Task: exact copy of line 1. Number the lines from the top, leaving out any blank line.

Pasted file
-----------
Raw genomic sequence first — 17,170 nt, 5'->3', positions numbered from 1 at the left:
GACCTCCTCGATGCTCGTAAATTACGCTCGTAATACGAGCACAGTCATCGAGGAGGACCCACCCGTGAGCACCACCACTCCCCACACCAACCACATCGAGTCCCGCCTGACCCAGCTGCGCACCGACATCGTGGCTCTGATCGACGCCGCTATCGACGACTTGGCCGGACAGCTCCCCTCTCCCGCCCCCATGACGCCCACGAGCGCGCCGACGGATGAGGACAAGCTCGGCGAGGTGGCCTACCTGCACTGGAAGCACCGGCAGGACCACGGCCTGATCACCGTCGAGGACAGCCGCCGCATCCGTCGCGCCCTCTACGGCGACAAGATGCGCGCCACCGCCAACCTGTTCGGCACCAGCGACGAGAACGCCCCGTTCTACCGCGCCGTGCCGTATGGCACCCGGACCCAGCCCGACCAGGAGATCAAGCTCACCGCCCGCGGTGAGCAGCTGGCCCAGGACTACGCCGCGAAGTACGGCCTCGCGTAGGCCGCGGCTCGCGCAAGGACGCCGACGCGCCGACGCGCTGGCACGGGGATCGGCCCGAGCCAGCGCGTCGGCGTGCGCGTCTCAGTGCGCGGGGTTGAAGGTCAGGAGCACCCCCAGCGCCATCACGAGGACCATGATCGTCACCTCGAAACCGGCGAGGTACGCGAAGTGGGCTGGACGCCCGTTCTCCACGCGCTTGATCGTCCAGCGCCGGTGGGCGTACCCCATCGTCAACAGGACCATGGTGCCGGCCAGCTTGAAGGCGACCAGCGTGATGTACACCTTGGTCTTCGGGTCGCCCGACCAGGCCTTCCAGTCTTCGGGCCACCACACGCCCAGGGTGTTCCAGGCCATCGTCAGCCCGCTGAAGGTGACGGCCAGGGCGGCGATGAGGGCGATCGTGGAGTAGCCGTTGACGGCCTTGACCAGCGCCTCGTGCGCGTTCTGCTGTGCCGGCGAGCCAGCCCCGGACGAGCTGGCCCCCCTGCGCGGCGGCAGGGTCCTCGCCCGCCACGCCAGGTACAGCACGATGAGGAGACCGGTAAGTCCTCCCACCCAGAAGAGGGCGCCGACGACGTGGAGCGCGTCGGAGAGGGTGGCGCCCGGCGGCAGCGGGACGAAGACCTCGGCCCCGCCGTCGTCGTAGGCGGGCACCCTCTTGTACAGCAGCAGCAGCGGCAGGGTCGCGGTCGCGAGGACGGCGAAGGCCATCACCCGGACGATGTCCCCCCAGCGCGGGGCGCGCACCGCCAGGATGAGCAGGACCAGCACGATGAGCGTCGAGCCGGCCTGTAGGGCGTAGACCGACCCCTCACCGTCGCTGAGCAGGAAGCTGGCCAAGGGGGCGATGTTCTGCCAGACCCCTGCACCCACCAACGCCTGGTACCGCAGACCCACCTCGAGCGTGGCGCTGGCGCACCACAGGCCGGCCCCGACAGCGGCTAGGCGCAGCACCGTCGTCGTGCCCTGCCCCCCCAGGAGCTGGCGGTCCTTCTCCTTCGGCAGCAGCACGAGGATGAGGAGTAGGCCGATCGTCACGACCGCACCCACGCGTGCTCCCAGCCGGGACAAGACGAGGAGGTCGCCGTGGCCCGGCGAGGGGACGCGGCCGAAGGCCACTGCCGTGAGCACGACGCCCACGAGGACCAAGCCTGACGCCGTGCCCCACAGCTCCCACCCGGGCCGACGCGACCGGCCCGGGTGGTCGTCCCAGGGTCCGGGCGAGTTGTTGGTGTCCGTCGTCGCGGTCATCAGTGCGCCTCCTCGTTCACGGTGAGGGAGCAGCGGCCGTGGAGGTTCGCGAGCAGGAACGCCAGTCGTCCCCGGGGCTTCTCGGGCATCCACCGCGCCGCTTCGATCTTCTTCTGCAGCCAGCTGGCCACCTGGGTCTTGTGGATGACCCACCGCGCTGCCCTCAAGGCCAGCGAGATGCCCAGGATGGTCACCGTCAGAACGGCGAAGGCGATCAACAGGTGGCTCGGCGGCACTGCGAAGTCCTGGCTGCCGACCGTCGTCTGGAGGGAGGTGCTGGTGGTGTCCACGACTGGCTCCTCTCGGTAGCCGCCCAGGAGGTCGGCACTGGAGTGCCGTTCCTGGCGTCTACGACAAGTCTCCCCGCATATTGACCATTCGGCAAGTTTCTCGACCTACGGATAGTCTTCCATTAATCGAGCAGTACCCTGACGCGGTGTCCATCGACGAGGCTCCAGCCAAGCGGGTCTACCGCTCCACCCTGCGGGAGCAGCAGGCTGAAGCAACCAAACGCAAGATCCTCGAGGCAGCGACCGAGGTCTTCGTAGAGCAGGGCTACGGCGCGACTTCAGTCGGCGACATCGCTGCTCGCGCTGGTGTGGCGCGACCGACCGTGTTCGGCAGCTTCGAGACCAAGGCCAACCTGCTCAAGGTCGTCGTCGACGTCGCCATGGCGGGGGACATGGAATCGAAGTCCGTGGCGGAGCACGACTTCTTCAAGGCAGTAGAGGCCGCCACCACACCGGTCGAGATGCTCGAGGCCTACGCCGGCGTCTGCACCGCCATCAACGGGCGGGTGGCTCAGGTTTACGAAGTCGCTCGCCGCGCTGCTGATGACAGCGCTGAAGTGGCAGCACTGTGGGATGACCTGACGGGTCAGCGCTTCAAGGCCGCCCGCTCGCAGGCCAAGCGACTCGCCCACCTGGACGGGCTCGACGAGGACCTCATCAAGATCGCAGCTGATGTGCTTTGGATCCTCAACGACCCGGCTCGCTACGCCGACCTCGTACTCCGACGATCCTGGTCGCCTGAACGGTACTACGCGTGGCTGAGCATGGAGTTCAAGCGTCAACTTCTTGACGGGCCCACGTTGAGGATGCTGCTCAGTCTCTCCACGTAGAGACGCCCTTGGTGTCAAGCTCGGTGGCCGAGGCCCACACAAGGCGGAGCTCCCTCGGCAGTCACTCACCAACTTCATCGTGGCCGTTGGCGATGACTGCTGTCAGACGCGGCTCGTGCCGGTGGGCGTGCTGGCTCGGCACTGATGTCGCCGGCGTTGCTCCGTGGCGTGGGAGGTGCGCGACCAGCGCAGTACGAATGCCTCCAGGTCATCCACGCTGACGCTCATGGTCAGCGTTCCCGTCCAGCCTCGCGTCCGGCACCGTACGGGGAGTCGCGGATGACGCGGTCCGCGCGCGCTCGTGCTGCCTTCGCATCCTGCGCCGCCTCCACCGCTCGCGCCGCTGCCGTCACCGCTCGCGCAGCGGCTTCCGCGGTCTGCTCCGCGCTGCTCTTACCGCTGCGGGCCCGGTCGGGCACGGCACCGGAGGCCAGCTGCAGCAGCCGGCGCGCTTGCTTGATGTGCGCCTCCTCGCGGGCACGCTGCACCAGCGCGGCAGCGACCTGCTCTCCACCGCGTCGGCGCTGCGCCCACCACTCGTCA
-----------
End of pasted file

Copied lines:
Raw genomic sequence first — 17,170 nt, 5'->3', positions numbered from 1 at the left: